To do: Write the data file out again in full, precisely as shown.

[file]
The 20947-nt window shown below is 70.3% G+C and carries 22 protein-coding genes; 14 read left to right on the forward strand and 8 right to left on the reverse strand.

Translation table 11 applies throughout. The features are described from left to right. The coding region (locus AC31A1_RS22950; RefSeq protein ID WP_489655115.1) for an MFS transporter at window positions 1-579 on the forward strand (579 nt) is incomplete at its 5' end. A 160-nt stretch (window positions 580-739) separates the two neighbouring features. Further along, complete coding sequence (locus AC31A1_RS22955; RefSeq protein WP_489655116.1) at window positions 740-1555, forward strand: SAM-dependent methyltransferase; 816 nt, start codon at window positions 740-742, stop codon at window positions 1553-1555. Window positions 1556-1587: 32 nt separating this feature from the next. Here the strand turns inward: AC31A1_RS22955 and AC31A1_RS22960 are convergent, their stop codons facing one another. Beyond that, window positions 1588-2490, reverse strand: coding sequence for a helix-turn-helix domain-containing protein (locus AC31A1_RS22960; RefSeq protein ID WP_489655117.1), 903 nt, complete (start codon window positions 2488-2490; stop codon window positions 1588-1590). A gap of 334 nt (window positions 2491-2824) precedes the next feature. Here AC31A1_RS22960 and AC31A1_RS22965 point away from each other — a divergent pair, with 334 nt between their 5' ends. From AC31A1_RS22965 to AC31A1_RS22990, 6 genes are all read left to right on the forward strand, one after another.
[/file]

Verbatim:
The 20947-nt window shown below is 70.3% G+C and carries 22 protein-coding genes; 14 read left to right on the forward strand and 8 right to left on the reverse strand.

Translation table 11 applies throughout. The features are described from left to right. The coding region (locus AC31A1_RS22950; RefSeq protein ID WP_489655115.1) for an MFS transporter at window positions 1-579 on the forward strand (579 nt) is incomplete at its 5' end. A 160-nt stretch (window positions 580-739) separates the two neighbouring features. Further along, complete coding sequence (locus AC31A1_RS22955; RefSeq protein WP_489655116.1) at window positions 740-1555, forward strand: SAM-dependent methyltransferase; 816 nt, start codon at window positions 740-742, stop codon at window positions 1553-1555. Window positions 1556-1587: 32 nt separating this feature from the next. Here the strand turns inward: AC31A1_RS22955 and AC31A1_RS22960 are convergent, their stop codons facing one another. Beyond that, window positions 1588-2490, reverse strand: coding sequence for a helix-turn-helix domain-containing protein (locus AC31A1_RS22960; RefSeq protein ID WP_489655117.1), 903 nt, complete (start codon window positions 2488-2490; stop codon window positions 1588-1590). A gap of 334 nt (window positions 2491-2824) precedes the next feature. Here AC31A1_RS22960 and AC31A1_RS22965 point away from each other — a divergent pair, with 334 nt between their 5' ends. From AC31A1_RS22965 to AC31A1_RS22990, 6 genes are all read left to right on the forward strand, one after another.